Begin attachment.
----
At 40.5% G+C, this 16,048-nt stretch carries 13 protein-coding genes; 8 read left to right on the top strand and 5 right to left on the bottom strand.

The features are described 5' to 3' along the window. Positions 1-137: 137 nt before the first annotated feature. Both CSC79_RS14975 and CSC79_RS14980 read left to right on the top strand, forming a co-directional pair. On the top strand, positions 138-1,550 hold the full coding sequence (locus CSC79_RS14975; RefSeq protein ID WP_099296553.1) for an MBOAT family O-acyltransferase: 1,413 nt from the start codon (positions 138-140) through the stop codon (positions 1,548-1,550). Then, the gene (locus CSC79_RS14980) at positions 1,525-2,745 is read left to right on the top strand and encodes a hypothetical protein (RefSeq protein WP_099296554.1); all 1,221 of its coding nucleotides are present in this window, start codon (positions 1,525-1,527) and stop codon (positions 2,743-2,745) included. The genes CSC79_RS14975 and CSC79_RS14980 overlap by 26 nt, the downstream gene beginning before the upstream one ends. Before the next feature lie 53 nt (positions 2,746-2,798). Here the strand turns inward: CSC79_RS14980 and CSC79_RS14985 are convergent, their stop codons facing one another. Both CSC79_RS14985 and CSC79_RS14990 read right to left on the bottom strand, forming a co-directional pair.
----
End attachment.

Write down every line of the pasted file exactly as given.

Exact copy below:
At 40.5% G+C, this 16,048-nt stretch carries 13 protein-coding genes; 8 read left to right on the top strand and 5 right to left on the bottom strand.

The features are described 5' to 3' along the window. Positions 1-137: 137 nt before the first annotated feature. Both CSC79_RS14975 and CSC79_RS14980 read left to right on the top strand, forming a co-directional pair. On the top strand, positions 138-1,550 hold the full coding sequence (locus CSC79_RS14975; RefSeq protein ID WP_099296553.1) for an MBOAT family O-acyltransferase: 1,413 nt from the start codon (positions 138-140) through the stop codon (positions 1,548-1,550). Then, the gene (locus CSC79_RS14980) at positions 1,525-2,745 is read left to right on the top strand and encodes a hypothetical protein (RefSeq protein WP_099296554.1); all 1,221 of its coding nucleotides are present in this window, start codon (positions 1,525-1,527) and stop codon (positions 2,743-2,745) included. The genes CSC79_RS14975 and CSC79_RS14980 overlap by 26 nt, the downstream gene beginning before the upstream one ends. Before the next feature lie 53 nt (positions 2,746-2,798). Here the strand turns inward: CSC79_RS14980 and CSC79_RS14985 are convergent, their stop codons facing one another. Both CSC79_RS14985 and CSC79_RS14990 read right to left on the bottom strand, forming a co-directional pair.